Snider, Edwin Donald ("Duke")
SNIDER, Edwin Donald ("Duke")
(b. 19 September 1926 in Los Angeles, California), All-Star professional baseball slugger who hit 407 home runs in eighteen seasons with the Brooklyn Dodgers.
Snider was the only child of Ward Snider, who worked in a naval shipyard and also played semiprofessional baseball, and Florence Johnson Snider, a homemaker. Snider grew up in Compton, California, and went to the public schools there, maintaining a "B" average at Compton High School.
Ward encouraged his son to play baseball and taught him to hit left-handed even though Snider was right-handed. The reason was simple: most major league parks favored southpaw pull hitters, and there were more right-handed than left-handed pitchers. In high school Snider usually played in the outfield and occasionally was a pitcher (he once tossed a perfect game). He also played basketball and football and ran track. By the time he graduated from Compton High in February 1944, he had won sixteen letters in sports. However, baseball was his best sport and his real love.
Snider's power hitting and speed attracted the attention of the Brooklyn Dodgers. A scout signed him to a contract when he was only one month out of high school. He played minor league baseball with Dodgers farm clubs in Montreal, Canada, and Newport News, Virginia, until he was drafted by the U.S. Navy in December 1944. On active duty until his release in May 1946, Snider served in the Pacific aboard the submarine tender Sperry.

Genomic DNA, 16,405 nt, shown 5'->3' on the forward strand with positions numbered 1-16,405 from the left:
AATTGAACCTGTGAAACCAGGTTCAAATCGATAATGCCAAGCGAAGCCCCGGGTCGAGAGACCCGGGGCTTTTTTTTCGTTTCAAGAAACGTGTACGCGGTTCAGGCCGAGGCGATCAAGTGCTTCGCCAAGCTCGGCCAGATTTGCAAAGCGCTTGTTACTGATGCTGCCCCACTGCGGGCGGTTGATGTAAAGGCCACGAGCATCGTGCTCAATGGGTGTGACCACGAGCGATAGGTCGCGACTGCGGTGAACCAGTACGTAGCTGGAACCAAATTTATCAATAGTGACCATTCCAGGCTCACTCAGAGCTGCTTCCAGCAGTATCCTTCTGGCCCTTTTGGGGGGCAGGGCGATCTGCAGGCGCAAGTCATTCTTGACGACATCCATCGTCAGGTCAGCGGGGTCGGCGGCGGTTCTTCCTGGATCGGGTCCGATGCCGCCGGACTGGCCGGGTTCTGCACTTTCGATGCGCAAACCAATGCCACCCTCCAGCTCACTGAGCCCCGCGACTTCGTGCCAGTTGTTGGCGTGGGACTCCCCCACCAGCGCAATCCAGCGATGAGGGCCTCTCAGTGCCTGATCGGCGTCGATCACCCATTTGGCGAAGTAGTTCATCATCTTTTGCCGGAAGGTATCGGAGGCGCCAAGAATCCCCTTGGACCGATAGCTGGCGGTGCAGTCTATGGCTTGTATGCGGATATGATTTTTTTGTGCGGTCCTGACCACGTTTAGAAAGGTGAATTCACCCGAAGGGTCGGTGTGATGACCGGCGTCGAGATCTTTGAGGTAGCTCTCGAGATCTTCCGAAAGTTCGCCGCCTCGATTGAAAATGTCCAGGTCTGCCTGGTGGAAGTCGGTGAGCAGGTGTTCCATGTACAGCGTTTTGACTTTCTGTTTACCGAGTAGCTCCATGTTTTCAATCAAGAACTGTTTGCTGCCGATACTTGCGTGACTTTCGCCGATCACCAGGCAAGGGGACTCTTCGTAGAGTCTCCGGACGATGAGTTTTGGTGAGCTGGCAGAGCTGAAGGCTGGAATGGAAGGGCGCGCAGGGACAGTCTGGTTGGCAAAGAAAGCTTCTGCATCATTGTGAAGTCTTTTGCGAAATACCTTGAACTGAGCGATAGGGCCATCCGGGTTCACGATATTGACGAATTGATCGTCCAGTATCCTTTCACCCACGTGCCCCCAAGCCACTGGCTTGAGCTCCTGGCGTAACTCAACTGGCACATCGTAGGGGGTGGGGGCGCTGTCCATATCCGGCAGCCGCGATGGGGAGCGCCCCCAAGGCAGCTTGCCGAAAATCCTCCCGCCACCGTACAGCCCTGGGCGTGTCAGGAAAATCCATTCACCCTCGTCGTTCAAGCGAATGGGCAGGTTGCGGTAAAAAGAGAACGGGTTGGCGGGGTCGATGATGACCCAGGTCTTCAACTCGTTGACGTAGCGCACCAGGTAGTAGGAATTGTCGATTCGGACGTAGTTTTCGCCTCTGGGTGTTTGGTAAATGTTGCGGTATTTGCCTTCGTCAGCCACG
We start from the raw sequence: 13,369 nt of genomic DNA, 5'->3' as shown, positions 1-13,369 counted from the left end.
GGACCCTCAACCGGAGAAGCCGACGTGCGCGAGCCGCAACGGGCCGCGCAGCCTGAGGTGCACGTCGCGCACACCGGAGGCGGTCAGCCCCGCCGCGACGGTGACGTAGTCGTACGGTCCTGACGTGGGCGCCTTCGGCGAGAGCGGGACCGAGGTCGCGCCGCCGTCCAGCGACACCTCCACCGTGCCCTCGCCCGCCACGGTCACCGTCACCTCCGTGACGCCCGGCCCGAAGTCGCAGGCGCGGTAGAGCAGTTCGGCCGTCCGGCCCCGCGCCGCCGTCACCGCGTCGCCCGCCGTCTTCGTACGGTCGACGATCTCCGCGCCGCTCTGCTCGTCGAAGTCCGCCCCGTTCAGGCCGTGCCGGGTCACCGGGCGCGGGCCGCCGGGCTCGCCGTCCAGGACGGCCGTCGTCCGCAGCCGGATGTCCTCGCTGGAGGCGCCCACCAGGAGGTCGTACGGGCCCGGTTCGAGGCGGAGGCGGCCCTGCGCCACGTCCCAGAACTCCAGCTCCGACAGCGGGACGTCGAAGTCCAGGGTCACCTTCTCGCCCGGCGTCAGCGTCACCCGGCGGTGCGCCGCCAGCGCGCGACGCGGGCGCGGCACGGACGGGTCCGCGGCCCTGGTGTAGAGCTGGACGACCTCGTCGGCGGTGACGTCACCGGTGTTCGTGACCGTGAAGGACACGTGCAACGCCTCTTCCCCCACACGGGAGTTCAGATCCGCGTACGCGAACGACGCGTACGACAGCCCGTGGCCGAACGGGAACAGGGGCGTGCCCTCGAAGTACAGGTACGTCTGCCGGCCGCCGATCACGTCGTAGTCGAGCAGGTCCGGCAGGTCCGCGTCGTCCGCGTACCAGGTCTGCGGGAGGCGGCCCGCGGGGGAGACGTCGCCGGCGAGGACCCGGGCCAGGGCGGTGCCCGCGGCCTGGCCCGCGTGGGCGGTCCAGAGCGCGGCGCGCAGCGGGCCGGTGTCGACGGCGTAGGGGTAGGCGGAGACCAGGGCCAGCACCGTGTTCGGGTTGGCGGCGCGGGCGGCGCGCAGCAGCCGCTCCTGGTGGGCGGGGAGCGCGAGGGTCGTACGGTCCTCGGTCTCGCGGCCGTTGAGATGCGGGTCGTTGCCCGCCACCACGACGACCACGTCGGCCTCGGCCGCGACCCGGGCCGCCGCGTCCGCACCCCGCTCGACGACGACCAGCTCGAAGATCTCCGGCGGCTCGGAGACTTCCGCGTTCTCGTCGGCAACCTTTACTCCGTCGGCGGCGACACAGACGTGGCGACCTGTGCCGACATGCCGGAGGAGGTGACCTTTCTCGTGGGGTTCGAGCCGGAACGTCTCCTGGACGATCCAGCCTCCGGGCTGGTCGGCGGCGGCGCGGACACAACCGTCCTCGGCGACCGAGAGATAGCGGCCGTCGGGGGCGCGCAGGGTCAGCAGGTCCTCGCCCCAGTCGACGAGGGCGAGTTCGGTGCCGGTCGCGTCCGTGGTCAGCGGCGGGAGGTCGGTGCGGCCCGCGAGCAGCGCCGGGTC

Soon after he returned home to Compton, Snider married his high-school sweetheart, Beverly Null. The wedding took place on 25 October 1947, and the couple eventually had two children. The family later moved to Lynwood, California, where the Sniders became partners in developing an avocado farm near Oceanside.
After his military service, Snider played for a minor league team in Fort Worth, Texas. Then after a brief stint in the majors with the Brooklyn Dodgers, a team that had too many outfielders, he returned to playing minor league ball, this time with a club in Saint Paul, Minnesota. Gradually becoming a better hitter by not chasing bad balls out of the strike zone, he again played in Montreal before returning to Brooklyn in the last half of the 1949 season to hit .292 with twenty-three home runs. Snider also was an excellent center fielder.
In 1950 Snider struggled with frequent slumps at the plate; nevertheless he hit .321 and had thirty-one homers, followed in 1951 by .277 with twenty-nine home runs. The next year his batting average went back up to .303. He also had a great World Series in 1952, although the Dodgers lost it in seven games to their perennial rivals, the New York Yankees. Snider had 10 hits in 29 times at bat, while hitting 4 homers and driving in 8 runs. His four home runs tied the record held by Babe Ruth and Lou Gehrig.